Mission Statement

To utilize satellite and other remotely sensed data to explore and understand the linkages between water in all its forms, the land and life on Earth.

The Blue Marble

GSFC’s Hydrospheric and Biospheric research supports NASA and the nation with a world class workforce that conceive, develop and apply space-based technologies and observations to address issues of importance to society, including the effects of climate change on life on Earth.   Particular research areas include studies of the Earth’s Land Ecosystems, Cryosphere, Land Surface Hydrology and Ocean Ecosystems.

 

New NASA Earth Science Missions Expand View of Our Home Planet

New Earth Sciences Missions

Image Credit: NASA.

Over the past 12 months NASA has added five missions to its orbiting Earth-observing fleet – the biggest one-year increase in more than a decade.

NASA Study Shows Global Sea Ice Diminishing, Despite Antarctic Gains

Arctic Sea Ice Coverage, 1979.Arctic Sea Ice Coverage, 2013.

Image Credit: NASA's Earth Observatory/Joshua Stevens and Jesse Allen.

Arctic sea ice coverage has been on the decline since scientists started monitoring its extent with satellites in 1979. The lowest extent on record was reached on Sept. 16, 2012, and it was approximately half the size of the average extent from 1979 to 2000. These maps show the minimum extent of Arctic sea ice in October of 1979 and 2013 as observed by satellite. October is typically the global maximum for sea ice, though it is just past the minimum in the Arctic.

ORCA Prototype Ready for the Open Ocean

Greenland Ice Sheet 3-D Map Image Credit: NASA's Goddard Space Flight Center/Bill Hrybyk.

From left to right: Gerhard Meister, Bryan Monosmith and Chuck McClain are shown here with the ORCA prototype, which is a strong contender for a NASA Earth science mission.

NASA Data Peers into Greenland’s Ice Sheet

Greenland Ice Sheet 3-D Map Image Credit: NASA Goddard's Scientific Visualization Studio.

Scientists using ice-penetrating radar data collected by NASA’s Operation IceBridge and earlier airborne campaigns have built the first-ever comprehensive map of layers deep inside the Greenland Ice Sheet.

NASA Launches Groundbreaking Soil Moisture Mapping Satellite

SMAP Launch

Image Credit: NASA/Bill Ingalls.

NASA's Soil Moisture Active Passive (SMAP) observatory, on a United Launch Alliance Delta II rocket, launches at 6:22 a.m. PST (9:22 a.m. EST) Saturday [January 31st] from Space Launch Complex 2, Vandenberg Air Force Base, Calif. SMAP is NASA’s first Earth-observing satellite designed to collect global observations of surface soil moisture and its freeze/thaw state.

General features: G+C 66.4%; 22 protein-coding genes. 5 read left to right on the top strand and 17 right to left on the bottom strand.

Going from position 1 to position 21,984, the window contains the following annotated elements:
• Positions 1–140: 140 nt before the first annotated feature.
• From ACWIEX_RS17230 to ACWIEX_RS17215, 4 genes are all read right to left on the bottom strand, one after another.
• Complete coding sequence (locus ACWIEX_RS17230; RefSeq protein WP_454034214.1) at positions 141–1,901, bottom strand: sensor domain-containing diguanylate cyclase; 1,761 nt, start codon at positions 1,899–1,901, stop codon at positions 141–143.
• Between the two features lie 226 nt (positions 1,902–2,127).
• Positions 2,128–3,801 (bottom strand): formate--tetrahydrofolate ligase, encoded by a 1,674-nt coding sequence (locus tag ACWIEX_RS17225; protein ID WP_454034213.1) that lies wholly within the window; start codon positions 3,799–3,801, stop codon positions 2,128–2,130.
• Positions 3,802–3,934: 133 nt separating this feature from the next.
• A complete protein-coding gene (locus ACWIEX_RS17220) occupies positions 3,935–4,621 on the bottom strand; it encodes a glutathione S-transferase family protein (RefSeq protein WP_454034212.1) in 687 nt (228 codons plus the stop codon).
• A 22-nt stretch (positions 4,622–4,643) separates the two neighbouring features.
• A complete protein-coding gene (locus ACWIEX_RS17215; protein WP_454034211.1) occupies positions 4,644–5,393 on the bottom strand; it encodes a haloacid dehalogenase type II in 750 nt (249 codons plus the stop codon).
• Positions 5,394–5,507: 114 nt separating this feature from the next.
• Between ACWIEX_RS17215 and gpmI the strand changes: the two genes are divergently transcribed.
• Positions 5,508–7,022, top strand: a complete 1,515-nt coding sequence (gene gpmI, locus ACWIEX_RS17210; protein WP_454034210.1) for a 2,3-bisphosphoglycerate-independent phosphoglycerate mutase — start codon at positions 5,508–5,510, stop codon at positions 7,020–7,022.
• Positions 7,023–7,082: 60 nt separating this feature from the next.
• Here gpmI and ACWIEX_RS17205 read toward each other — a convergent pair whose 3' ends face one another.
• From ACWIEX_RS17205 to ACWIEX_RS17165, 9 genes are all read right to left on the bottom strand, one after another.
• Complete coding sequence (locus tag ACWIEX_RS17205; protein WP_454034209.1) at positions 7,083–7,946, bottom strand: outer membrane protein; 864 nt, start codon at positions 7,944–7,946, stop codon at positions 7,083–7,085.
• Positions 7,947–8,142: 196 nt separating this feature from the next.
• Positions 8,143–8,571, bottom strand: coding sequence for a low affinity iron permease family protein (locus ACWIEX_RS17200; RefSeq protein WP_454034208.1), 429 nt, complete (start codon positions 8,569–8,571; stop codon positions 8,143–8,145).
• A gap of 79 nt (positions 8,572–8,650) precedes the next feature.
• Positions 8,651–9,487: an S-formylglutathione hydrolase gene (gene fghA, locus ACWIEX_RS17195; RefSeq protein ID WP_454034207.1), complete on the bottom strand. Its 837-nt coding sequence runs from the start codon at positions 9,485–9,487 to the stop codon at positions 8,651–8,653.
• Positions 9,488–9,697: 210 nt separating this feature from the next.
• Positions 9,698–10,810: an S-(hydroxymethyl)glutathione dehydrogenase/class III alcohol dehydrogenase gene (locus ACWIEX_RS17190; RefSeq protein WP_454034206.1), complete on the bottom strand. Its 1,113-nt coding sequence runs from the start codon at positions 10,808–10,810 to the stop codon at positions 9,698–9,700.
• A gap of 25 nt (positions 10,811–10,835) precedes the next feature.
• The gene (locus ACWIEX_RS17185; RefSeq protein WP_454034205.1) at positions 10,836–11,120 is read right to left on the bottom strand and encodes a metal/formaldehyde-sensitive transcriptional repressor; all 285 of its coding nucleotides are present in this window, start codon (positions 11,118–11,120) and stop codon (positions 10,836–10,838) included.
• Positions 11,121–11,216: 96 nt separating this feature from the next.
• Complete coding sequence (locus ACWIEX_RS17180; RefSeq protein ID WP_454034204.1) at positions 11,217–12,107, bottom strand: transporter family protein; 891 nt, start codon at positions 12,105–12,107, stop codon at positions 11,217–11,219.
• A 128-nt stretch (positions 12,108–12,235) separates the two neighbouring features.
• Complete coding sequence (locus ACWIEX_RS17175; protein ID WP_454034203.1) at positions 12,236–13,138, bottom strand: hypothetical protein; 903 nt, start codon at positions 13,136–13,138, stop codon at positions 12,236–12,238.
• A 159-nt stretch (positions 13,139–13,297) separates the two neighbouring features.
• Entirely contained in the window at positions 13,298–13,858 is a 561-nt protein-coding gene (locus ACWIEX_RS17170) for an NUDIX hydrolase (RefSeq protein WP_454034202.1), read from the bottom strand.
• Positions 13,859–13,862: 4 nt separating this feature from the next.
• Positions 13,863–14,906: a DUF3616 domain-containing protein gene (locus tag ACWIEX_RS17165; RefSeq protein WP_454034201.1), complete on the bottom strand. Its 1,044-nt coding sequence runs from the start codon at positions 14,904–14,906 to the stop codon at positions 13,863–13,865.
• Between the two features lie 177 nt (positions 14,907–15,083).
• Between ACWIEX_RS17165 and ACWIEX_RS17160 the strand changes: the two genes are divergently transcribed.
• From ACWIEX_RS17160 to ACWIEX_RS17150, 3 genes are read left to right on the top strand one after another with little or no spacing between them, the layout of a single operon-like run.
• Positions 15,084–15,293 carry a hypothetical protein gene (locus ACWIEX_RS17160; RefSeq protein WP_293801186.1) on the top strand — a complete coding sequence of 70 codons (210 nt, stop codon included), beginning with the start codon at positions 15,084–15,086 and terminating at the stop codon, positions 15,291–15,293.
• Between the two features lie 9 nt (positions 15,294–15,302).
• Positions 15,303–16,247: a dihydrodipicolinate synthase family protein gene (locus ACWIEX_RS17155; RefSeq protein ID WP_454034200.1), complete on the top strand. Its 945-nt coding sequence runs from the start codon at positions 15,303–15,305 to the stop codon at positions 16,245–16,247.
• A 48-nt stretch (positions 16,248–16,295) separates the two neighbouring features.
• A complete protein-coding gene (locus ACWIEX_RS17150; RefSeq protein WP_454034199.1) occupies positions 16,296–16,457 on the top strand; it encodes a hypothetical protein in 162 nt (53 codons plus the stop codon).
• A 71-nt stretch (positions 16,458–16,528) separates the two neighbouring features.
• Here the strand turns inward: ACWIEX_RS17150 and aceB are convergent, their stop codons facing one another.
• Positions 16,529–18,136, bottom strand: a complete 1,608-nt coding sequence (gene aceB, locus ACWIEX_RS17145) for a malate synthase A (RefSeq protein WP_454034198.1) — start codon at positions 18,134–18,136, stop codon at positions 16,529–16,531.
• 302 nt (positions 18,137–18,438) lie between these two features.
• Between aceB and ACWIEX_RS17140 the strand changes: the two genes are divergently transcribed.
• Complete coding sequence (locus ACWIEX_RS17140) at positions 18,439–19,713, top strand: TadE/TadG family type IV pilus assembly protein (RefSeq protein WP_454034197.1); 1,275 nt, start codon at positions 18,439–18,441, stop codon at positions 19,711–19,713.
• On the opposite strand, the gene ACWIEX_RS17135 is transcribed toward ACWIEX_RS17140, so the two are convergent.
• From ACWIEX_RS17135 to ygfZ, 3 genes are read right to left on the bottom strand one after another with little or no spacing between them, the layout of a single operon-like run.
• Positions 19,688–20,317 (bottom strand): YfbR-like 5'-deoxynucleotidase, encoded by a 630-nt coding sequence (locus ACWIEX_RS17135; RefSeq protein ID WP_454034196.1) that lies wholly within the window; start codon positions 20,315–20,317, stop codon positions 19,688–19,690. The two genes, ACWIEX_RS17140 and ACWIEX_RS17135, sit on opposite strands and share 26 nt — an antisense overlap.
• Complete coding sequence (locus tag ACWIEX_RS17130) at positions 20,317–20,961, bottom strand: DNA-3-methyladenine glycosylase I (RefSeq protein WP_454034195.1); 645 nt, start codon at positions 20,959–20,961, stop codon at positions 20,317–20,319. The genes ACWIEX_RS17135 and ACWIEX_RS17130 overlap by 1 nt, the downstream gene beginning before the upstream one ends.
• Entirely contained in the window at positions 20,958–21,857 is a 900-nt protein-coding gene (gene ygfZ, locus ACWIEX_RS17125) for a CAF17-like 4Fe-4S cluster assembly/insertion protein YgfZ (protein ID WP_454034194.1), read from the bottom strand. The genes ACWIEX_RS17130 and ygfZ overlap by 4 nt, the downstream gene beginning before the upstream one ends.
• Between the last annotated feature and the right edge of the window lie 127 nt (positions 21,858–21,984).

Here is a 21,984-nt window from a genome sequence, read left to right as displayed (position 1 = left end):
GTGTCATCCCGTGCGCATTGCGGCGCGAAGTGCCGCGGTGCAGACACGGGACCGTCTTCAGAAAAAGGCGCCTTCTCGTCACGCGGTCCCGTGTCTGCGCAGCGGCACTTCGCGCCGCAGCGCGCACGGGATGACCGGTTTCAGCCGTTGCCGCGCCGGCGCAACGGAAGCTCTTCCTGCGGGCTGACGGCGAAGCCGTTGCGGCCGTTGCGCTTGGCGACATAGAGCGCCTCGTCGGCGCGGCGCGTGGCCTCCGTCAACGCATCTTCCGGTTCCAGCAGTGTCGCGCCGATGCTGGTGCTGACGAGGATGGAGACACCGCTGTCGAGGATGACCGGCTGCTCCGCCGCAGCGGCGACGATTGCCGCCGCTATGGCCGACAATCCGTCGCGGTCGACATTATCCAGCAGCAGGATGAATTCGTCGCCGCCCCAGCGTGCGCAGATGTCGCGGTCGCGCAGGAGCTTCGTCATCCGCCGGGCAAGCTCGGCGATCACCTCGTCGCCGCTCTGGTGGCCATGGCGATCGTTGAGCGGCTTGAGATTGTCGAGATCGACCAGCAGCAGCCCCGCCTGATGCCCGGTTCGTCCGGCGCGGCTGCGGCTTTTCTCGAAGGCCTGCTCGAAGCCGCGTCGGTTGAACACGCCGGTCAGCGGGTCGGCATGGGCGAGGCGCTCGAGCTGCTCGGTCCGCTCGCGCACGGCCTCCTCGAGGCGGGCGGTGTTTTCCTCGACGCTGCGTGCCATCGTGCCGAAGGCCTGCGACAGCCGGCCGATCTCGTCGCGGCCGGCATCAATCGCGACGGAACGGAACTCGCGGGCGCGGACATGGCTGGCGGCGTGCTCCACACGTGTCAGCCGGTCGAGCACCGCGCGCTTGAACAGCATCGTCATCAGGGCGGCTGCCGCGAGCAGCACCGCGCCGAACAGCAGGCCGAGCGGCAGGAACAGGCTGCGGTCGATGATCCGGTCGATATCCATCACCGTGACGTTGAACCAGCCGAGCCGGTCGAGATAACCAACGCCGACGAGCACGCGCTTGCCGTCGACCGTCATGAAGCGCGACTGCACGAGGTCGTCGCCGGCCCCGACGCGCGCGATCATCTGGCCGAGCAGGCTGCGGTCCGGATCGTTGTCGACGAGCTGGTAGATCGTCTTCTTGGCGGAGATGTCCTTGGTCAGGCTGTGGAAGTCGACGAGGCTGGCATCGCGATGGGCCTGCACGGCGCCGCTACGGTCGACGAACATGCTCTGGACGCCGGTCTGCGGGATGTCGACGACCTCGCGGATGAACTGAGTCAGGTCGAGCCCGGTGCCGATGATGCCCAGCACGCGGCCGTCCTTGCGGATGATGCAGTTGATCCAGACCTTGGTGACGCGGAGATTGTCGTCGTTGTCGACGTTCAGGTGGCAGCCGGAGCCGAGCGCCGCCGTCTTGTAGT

Project Highlights

 
ICESat
Ice, Cloud, and land Elevation Satellite
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Aquarius
Measuring Global Sea Surface Salinity
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SeaWiFS
Sea-viewing Wide Field-of-view Sensor
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Landsat 7
Acquiring images of the Earth's land surface
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NPOESS Preparatory Project
National Polar-Orbiting Operational Environmental Satellite System
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AERONET
Aerosol Robotic Network
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OceanColor
OceanColor homepage
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MODIS Rapid Response System
Rapid access to MODIS data
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SOS
Science on a Sphere
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LIMA: Faces of Antarctica
The NASA LIMA Faces of Antarctica Website
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MODIS Snow/Ice
The MODIS Snow/Ice Global Mapping Project
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SMAP
Soil Moisture Active Passive
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Research areas:

Science Highlights

2015 2014 2013 2012 2011 2010 2009 2008 2007 2006 2005 2004 2003 2002

 

Contact Us

Questions or Comments

General inquiries about the scientific programs at NASA's Goddard Space Flight Center may be directed to the Center Public Affairs office at 1.301.286.8955
> PAO's Questions and Comments Page

Funding Opportunities

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